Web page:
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U.S. Men’s Youth Olympic Games Team Eliminated After Preliminary Round

  • Date:
    Oct 11, 2018

• USA Men's Youth Olympic Games Team Roster // Schedule

The 2018 U.S. Youth Olympic Games Men’s Basketball Team (2-2) split its final two games of the Youth Olympic Games preliminary round on Oct. 11 in Buenos Aires, Argentina, and finished fourth in its pool. Despite being the only team to defeat host Argentina (3-1), the USA was eliminated from advancing to the medal round.

“They’re the host country, and that’s the craziest atmosphere I’ve ever played in front of,” said Carson McCorkle (Greensboro Day School/Greensboro, N.C.), who still has an opportunity to claim an individual medal in the Oct. 15 dunk contest. “To be able to get a win, even though the game didn’t really mean anything, just to have pride, to go out there and play our hardest and get a win in front of that big crowd was a really big deal, and it was a lot of fun.”

In a must-win situation in order to keep its medal hopes alive, the U.S. opened the day with a disappointing 21-14 loss to Estonia (2-2). With three minutes elapsed in the game, the USA trailed 6-4. However, an 8-2 run by the red, white and blue, spurred by a pair of 2s from McCorkle, seemed to change the momentum as the USA took a 12-8 lead with 5:11 to play. Then, Estonia scored to make it 12-9, and the USA called a time out.

Returning from the break, the USA was unable to contain the Europeans, and over the next 2:33 Estonia outscored the U.S. 12-2 to earn the 21-14 victory. During the final minutes the U.S. was held to 2-of-7 shooting from the field and 0-of-2 from 2-point, while Estonia was on fire on 8-of-13 from the field and 4-of-8 from beyond the arc.

Patrick McCaffery (West H.S./Iowa City, Iowa) was the USA’s high scorer against Estonia with five points, McCorkle scored four, Dudley Blackwell (Westminster Academy /Ft. Lauderdale, Fla.) added three points and Jyare Davis (Sanford School /Hockessin, Del.) chipped in two.

“It was disappointing,” said McCorkle, who averaged a team-high 7.0 points per game overall. “It’s not fun losing. When you’re with USA Basketball, you’re expected to win everything. But to lose a game, it’s not what we wanted, but it helped us to learn a lot of things, especially for that Argentina game. We learned a lot about ourselves and how we can handle the pressure. So, it was a tough loss, but I think it did help us with our last game against Argentina.”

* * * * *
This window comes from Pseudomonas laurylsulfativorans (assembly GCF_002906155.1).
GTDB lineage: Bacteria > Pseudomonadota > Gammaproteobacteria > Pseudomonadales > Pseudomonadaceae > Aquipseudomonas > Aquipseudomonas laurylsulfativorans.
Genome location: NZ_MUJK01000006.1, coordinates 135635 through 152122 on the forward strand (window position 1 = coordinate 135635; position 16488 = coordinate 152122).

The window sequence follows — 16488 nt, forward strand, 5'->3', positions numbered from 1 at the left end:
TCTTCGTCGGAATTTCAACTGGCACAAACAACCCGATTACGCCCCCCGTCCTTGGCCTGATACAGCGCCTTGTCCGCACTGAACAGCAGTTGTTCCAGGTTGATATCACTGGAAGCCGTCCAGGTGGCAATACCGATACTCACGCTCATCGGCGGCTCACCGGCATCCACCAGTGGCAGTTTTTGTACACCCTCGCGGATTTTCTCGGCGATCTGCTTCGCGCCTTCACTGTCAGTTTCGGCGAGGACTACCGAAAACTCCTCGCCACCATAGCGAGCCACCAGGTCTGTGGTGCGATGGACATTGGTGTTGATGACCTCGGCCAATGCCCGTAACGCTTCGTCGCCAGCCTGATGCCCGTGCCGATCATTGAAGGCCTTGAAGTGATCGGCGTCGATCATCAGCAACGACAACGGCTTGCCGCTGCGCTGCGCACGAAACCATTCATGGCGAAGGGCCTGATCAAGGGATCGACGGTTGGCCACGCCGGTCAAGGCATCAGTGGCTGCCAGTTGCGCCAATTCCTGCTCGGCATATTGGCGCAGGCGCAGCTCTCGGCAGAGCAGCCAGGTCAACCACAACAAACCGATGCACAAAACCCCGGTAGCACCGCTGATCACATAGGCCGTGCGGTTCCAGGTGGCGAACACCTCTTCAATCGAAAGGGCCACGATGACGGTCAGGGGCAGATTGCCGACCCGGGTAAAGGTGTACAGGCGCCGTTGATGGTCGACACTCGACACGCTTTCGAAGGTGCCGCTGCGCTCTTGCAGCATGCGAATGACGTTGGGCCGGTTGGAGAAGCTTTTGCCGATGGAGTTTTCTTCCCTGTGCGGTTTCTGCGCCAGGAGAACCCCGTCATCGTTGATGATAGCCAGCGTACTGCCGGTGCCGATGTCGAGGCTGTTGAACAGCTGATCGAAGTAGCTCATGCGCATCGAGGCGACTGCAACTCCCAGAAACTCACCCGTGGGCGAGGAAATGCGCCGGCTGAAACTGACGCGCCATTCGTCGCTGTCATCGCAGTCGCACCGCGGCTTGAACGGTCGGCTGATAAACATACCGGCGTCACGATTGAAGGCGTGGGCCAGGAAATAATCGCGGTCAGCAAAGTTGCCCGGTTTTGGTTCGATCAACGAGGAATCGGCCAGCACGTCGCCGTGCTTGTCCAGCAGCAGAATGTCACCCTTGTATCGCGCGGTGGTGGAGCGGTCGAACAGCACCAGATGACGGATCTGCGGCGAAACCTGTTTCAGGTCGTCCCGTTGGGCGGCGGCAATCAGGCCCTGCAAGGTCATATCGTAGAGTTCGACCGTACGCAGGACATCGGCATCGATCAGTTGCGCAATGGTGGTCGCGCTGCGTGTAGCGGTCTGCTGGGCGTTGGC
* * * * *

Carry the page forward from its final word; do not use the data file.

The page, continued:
In its final game of the 2018 Youth Olympics, the Americans easily could have hung their heads heading into a match-up against a tough and then-unbeaten host Argentina. However, the USA was determined to finish the tournament on a high note.

“We knew we were eliminated, so we wanted to finish it off on the right foot,” said Blackwell, who scored four points on Thursday and finished the tournament with 14 points in four games. “So, we wanted to finish strong, and keep our heads in it even though we knew we weren’t in the tournament anymore.”

In a back-and-forth contest that featured four lead changes and seven knotted scores, the USA raced out to a 5-1 lead, but Argentina countered with four-straight points to even the score at 5-all. Over the next four minutes neither team was able to get much separation, and the largest scoring run was a 5-0 spurt by Argentina that gave the hosts an 11-9 edge with three minutes elapsed in the 10-minute game.

From that point, with the exception of two consecutive points from Argentina, the scoring see-sawed and a McCorkle 2-pointer gave the USA a 17-16 edge with 4:23 remaining. After an Argentina timeout, the South Americans outscored the U.S. 2-1, and the game was tied for the final time, 18-18. However, McCorkle, who hit 3-of-6 from 2-point and was a perfect 4-of-4 from inside against Argentina, knocked down a 2 to put the USA within one point of victory. Argentina missed two shots on its next possession, and McCaffery ended the game with a bucket with 2:34 on the clock.

McCorkle was the game’s top scorer with 10 points, McCaffery scored seven, Davis had a tournament-best three points and Blackwell scored one.

“That was hard, because they’re on their home court,” Blackwell added. “Everybody’s going for the other team, but it motivated us a lot and we got the W. Not a lot of people can say they’re playing with USA on their chest. So, just to work hard, play hard and go out there and get the W was important for us.”

Argentina finished atop Group C, while Russia (3-1), after claiming a 22-20 overtime victory over Estonia (2-2), finished as the No. 2 team out of Group C. Both Argentina and Russia advance to the Oct. 16 quarterfinals.

Carson is one of 12 athletes who will compete in Monday’s dunk contest.

“It would be really cool to be able to bring home a medal and represent my country in that contest,” said Carson. “So, it’ll be a lot of fun. I’m very excited for it.”

Aside from not advancing to the medal round, the Youth Olympic Games experience has been a rewarding one for the USA squad.

“We’ve been bonding with the other countries, hanging out and making friends with guys around the world, hanging out and practicing, watching film, stuff like that,” said Blackwell. “It’s a lot different. You go to a tournament, and you’re used to just watching basketball games. But, there’s boxers out here, there’s every sport, really. So, I’ve been taking it in and enjoying the experience.”

The USA men competed in the 2010 Summer Youth Olympic Games and finished in fourth place with a 5-2 record. That team was comprised of K.C. CaudillAngelo CholSterling Gibbs and Brandan Kearney. The USA did not qualify a men’s team for the 2014 YOG.

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